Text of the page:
John Leo

Q. Didn?t you say that if you don?t get the nomination, your backers would boycott the election?

A. Where do you think those million and a half people, half a million on the Internet, where do you think they?re going to go? I don?t know where they?re going to go. They?re certainly not going to vote for a conventional Washington politician.

Q. Franklin Foer, writing in The New Republic, says you are ?one of the most secular candidates to run for president in modern history.? Would you like to say a few words here about religion?

A. I don?t go to church very often. My religion doesn?t inform my public policy.

Q. It must be a very private and special thing. How do you feel about conservative Christians?

A. I don?t want to listen to the fundamentalist preachers any more. We?ve got to stop voting on guns, God, gays, and school prayer. Democrats should not write off communities of faith,  including evangelicals.

Q. Dr. Dean, a lot of people think that when you do talk about religion it tends to be some vague and gassy mention of ?spirituality? that doesn?t include anything about God or church. I wonder if you could comment on that.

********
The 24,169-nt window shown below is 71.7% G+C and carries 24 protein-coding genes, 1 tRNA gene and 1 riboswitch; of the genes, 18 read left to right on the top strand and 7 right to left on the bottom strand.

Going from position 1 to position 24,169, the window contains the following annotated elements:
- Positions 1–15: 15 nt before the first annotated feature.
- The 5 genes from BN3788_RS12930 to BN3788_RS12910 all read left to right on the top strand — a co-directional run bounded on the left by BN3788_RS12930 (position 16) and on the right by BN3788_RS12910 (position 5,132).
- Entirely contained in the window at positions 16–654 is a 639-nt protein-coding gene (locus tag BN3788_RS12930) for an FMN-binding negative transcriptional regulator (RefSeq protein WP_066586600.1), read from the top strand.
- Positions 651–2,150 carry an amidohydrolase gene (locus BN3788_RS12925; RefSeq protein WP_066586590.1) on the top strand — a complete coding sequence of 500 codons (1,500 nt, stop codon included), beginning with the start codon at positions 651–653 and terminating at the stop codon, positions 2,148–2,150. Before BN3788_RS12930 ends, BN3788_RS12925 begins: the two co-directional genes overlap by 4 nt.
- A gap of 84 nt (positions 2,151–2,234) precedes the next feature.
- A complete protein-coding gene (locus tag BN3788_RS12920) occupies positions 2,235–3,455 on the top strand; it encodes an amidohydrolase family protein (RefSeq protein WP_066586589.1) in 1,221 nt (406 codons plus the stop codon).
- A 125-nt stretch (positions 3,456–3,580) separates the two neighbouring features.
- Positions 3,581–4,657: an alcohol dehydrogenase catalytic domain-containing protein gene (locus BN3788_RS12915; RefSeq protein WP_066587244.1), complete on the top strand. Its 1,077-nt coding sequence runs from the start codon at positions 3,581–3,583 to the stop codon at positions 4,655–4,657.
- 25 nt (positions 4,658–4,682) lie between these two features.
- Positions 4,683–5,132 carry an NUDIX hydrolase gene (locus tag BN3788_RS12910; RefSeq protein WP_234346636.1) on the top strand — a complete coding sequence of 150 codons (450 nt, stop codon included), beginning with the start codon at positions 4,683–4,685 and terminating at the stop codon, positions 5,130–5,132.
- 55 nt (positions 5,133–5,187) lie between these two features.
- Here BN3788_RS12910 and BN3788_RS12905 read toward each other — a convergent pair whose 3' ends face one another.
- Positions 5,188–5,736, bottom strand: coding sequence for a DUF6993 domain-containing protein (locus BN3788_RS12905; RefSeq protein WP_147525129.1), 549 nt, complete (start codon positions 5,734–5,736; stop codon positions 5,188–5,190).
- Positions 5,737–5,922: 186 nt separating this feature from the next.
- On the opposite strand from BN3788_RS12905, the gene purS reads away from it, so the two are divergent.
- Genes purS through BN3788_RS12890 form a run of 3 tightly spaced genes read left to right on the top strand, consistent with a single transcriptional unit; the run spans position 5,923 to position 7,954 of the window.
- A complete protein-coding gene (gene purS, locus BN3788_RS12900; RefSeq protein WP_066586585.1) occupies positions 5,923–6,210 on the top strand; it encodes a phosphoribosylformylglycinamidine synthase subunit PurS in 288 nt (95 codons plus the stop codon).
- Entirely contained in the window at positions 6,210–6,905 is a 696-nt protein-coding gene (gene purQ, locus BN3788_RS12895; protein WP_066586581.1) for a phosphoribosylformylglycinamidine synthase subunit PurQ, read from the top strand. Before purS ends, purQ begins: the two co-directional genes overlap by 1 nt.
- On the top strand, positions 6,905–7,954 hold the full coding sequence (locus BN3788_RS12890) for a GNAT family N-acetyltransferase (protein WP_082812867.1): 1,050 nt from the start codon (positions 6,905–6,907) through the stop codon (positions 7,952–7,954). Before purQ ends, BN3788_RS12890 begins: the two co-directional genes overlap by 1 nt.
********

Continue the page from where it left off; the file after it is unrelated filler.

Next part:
A. We are human, spiritual beings who deserve better consideration as human beings than we are getting from this administration.

Q. I have another religion question, and it?s only fair to warn you that I intend to use the words ?church? and ?God.? When Martin Luther and Henry VIII broke with the Catholic Church, powerful and wrenching issues were involved. When you broke with Episcopalianism in the 1980s, the big issue was your church?s opposition to a bike path. Since few of us have found anything in the Bible about God?s position on bike paths, I wonder--

A. Churches are institutions that are about doing the work of God on Earth, and I didn?t think [opposing the bike path] was very God-like and thought it was hypocritical of me to be a member of such an institution.

Q. Bikes matter, Dr. Dean. Columnist Mark Steyn says you represent the passion of the bike-path left. Good luck with this crucial constituency.

John Leo

John Leo is editor of and a former contributing editor at U.S. News and World Report.

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